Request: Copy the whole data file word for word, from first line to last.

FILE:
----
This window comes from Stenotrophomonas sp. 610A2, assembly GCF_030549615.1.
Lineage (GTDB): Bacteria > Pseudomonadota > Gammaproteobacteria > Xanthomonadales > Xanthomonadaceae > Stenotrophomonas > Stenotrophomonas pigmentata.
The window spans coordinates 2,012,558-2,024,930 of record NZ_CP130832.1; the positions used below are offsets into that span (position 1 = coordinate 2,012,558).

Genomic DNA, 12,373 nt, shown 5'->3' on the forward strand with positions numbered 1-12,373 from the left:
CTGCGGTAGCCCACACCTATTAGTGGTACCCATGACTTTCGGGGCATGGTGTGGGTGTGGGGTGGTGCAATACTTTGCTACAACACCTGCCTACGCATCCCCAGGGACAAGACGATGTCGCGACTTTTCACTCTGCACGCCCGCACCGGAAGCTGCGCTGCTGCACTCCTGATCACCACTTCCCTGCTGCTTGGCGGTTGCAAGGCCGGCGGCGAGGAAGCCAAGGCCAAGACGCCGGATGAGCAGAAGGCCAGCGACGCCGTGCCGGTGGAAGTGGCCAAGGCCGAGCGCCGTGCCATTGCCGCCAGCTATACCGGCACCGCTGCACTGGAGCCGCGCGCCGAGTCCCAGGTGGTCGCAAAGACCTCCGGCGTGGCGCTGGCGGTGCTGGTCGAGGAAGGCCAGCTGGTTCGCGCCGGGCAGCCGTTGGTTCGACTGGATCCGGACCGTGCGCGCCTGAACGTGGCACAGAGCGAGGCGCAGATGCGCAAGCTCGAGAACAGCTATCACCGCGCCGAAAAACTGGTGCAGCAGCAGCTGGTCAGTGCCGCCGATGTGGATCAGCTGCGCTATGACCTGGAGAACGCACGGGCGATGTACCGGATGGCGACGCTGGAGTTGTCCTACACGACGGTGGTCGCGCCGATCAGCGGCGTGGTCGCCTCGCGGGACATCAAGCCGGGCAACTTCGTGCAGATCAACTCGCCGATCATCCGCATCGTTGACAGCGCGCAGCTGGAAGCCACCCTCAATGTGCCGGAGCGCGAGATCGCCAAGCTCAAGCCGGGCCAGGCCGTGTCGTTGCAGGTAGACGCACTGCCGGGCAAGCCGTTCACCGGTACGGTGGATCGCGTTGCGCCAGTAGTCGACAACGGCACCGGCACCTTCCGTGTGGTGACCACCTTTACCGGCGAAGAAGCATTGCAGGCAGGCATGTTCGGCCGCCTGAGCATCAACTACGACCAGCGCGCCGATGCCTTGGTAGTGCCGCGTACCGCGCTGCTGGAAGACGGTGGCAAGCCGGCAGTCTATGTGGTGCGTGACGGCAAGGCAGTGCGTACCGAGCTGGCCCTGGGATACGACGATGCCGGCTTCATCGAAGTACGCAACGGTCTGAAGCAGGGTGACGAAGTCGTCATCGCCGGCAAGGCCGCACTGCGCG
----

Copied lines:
This window comes from Stenotrophomonas sp. 610A2, assembly GCF_030549615.1.
Lineage (GTDB): Bacteria > Pseudomonadota > Gammaproteobacteria > Xanthomonadales > Xanthomonadaceae > Stenotrophomonas > Stenotrophomonas pigmentata.
The window spans coordinates 2,012,558-2,024,930 of record NZ_CP130832.1; the positions used below are offsets into that span (position 1 = coordinate 2,012,558).

Genomic DNA, 12,373 nt, shown 5'->3' on the forward strand with positions numbered 1-12,373 from the left:
CTGCGGTAGCCCACACCTATTAGTGGTACCCATGACTTTCGGGGCATGGTGTGGGTGTGGGGTGGTGCAATACTTTGCTACAACACCTGCCTACGCATCCCCAGGGACAAGACGATGTCGCGACTTTTCACTCTGCACGCCCGCACCGGAAGCTGCGCTGCTGCACTCCTGATCACCACTTCCCTGCTGCTTGGCGGTTGCAAGGCCGGCGGCGAGGAAGCCAAGGCCAAGACGCCGGATGAGCAGAAGGCCAGCGACGCCGTGCCGGTGGAAGTGGCCAAGGCCGAGCGCCGTGCCATTGCCGCCAGCTATACCGGCACCGCTGCACTGGAGCCGCGCGCCGAGTCCCAGGTGGTCGCAAAGACCTCCGGCGTGGCGCTGGCGGTGCTGGTCGAGGAAGGCCAGCTGGTTCGCGCCGGGCAGCCGTTGGTTCGACTGGATCCGGACCGTGCGCGCCTGAACGTGGCACAGAGCGAGGCGCAGATGCGCAAGCTCGAGAACAGCTATCACCGCGCCGAAAAACTGGTGCAGCAGCAGCTGGTCAGTGCCGCCGATGTGGATCAGCTGCGCTATGACCTGGAGAACGCACGGGCGATGTACCGGATGGCGACGCTGGAGTTGTCCTACACGACGGTGGTCGCGCCGATCAGCGGCGTGGTCGCCTCGCGGGACATCAAGCCGGGCAACTTCGTGCAGATCAACTCGCCGATCATCCGCATCGTTGACAGCGCGCAGCTGGAAGCCACCCTCAATGTGCCGGAGCGCGAGATCGCCAAGCTCAAGCCGGGCCAGGCCGTGTCGTTGCAGGTAGACGCACTGCCGGGCAAGCCGTTCACCGGTACGGTGGATCGCGTTGCGCCAGTAGTCGACAACGGCACCGGCACCTTCCGTGTGGTGACCACCTTTACCGGCGAAGAAGCATTGCAGGCAGGCATGTTCGGCCGCCTGAGCATCAACTACGACCAGCGCGCCGATGCCTTGGTAGTGCCGCGTACCGCGCTGCTGGAAGACGGTGGCAAGCCGGCAGTCTATGTGGTGCGTGACGGCAAGGCAGTGCGTACCGAGCTGGCCCTGGGATACGACGATGCCGGCTTCATCGAAGTACGCAACGGTCTGAAGCAGGGTGACGAAGTCGTCATCGCCGGCAAGGCCGCACTGCGCG